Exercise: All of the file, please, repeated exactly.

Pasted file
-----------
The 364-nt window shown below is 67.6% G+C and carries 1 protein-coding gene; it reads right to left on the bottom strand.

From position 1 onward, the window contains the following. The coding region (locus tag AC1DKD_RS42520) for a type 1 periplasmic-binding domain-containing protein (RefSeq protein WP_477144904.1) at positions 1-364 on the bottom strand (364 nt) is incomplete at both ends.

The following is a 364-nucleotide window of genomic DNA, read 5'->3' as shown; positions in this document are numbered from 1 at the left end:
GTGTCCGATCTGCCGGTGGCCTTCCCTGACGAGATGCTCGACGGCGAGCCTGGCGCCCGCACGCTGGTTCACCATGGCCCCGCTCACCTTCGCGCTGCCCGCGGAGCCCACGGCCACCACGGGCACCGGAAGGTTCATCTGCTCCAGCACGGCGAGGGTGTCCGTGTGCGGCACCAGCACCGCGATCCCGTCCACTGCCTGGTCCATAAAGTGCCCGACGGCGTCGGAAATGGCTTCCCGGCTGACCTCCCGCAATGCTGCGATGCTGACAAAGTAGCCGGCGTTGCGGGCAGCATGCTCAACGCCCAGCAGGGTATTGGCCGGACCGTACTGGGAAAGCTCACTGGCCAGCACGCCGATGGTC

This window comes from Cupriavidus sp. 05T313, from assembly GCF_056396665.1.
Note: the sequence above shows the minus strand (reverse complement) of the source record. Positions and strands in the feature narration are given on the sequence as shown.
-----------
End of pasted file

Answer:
The 364-nt window shown below is 67.6% G+C and carries 1 protein-coding gene; it reads right to left on the bottom strand.

From position 1 onward, the window contains the following. The coding region (locus tag AC1DKD_RS42520) for a type 1 periplasmic-binding domain-containing protein (RefSeq protein WP_477144904.1) at positions 1-364 on the bottom strand (364 nt) is incomplete at both ends.

The following is a 364-nucleotide window of genomic DNA, read 5'->3' as shown; positions in this document are numbered from 1 at the left end:
GTGTCCGATCTGCCGGTGGCCTTCCCTGACGAGATGCTCGACGGCGAGCCTGGCGCCCGCACGCTGGTTCACCATGGCCCCGCTCACCTTCGCGCTGCCCGCGGAGCCCACGGCCACCACGGGCACCGGAAGGTTCATCTGCTCCAGCACGGCGAGGGTGTCCGTGTGCGGCACCAGCACCGCGATCCCGTCCACTGCCTGGTCCATAAAGTGCCCGACGGCGTCGGAAATGGCTTCCCGGCTGACCTCCCGCAATGCTGCGATGCTGACAAAGTAGCCGGCGTTGCGGGCAGCATGCTCAACGCCCAGCAGGGTATTGGCCGGACCGTACTGGGAAAGCTCACTGGCCAGCACGCCGATGGTC

This window comes from Cupriavidus sp. 05T313, from assembly GCF_056396665.1.
Note: the sequence above shows the minus strand (reverse complement) of the source record. Positions and strands in the feature narration are given on the sequence as shown.